A key factor in both no-till and strip-till practices is implementing the tillage on well-drained land. Both methods build organic matter and minimize soil erosion. But soil scientists, like Charles Ellis, University of Missouri natural resources engineer, recommends using strip-tillage on fairly flat topography. Heavy rains on hilly ground can erode established strips, he says.

“Our silt clay loam here in O’Brien County is very forgiving soil,” says Tom Wagner, a district water and soil conservation commissioner, describing it as a windblown loess over glacial till. “We don’t have potholes or as much of a compaction as other heavy soils.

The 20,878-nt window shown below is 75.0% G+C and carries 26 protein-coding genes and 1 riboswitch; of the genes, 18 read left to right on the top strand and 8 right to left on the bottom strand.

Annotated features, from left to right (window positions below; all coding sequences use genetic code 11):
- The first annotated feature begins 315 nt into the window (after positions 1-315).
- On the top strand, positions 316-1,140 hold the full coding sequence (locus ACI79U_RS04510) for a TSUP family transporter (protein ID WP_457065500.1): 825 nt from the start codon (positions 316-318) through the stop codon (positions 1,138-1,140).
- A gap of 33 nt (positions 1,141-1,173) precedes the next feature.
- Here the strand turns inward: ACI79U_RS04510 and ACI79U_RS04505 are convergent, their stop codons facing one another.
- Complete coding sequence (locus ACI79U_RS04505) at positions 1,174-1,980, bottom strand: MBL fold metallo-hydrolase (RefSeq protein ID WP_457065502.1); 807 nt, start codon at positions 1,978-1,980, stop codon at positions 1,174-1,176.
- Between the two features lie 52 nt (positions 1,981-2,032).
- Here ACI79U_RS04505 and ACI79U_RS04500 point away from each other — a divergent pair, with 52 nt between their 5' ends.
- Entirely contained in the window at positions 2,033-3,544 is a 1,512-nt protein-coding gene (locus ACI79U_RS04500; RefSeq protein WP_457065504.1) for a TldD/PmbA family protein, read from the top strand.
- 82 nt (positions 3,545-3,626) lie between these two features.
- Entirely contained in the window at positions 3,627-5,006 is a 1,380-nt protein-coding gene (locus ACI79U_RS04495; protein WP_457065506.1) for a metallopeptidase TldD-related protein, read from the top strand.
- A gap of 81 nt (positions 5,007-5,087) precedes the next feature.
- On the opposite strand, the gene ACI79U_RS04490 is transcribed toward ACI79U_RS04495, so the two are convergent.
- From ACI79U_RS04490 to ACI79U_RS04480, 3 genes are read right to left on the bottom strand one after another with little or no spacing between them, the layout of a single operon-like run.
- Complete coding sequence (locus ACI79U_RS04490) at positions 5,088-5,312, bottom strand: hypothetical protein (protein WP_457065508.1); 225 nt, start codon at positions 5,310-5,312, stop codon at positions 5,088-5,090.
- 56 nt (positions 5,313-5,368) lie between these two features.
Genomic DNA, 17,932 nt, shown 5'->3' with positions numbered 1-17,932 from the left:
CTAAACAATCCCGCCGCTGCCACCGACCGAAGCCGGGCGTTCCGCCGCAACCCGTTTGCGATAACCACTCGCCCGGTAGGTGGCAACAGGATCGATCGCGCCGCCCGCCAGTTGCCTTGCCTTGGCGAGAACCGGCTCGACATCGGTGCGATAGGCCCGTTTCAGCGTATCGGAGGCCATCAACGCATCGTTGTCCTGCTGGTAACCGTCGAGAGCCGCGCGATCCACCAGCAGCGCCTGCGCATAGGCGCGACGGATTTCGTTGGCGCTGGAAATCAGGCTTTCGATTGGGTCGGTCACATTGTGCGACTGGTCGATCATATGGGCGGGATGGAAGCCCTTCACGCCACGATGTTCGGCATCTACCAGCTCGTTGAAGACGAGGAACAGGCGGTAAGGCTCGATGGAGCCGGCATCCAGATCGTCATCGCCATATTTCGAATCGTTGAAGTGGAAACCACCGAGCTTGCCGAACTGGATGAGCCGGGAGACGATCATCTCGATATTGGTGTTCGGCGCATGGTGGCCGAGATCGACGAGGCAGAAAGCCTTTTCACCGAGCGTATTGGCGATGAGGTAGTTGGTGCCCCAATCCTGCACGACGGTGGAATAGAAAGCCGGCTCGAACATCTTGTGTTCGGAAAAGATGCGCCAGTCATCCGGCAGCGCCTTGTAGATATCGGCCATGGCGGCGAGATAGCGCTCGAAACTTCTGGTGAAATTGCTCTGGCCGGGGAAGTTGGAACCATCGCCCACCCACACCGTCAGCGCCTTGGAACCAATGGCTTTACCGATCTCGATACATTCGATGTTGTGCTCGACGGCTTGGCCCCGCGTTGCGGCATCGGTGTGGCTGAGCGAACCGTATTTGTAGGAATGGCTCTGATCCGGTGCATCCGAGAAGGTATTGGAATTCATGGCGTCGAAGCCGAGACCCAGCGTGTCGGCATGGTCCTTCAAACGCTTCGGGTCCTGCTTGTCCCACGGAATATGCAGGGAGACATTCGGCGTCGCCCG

“We’ve always had good organic matter on these fields,” Tom says. “We’re pretty aggressive on our fertilizer program, and haven’t changed it much with new tillage practices. Our soil tests indicate high levels of nutrients – 30 ppm P and about 200 ppm K. What we’ve really noticed is a big increase in earthworms.”

 His brother Jim Wagner adds, “You go out there and pull a corn plant and see that those roots are down so far, so deep and so much better than when we used a field cultivator and disk. The biggest thing is that you’ve got to change your mindset.”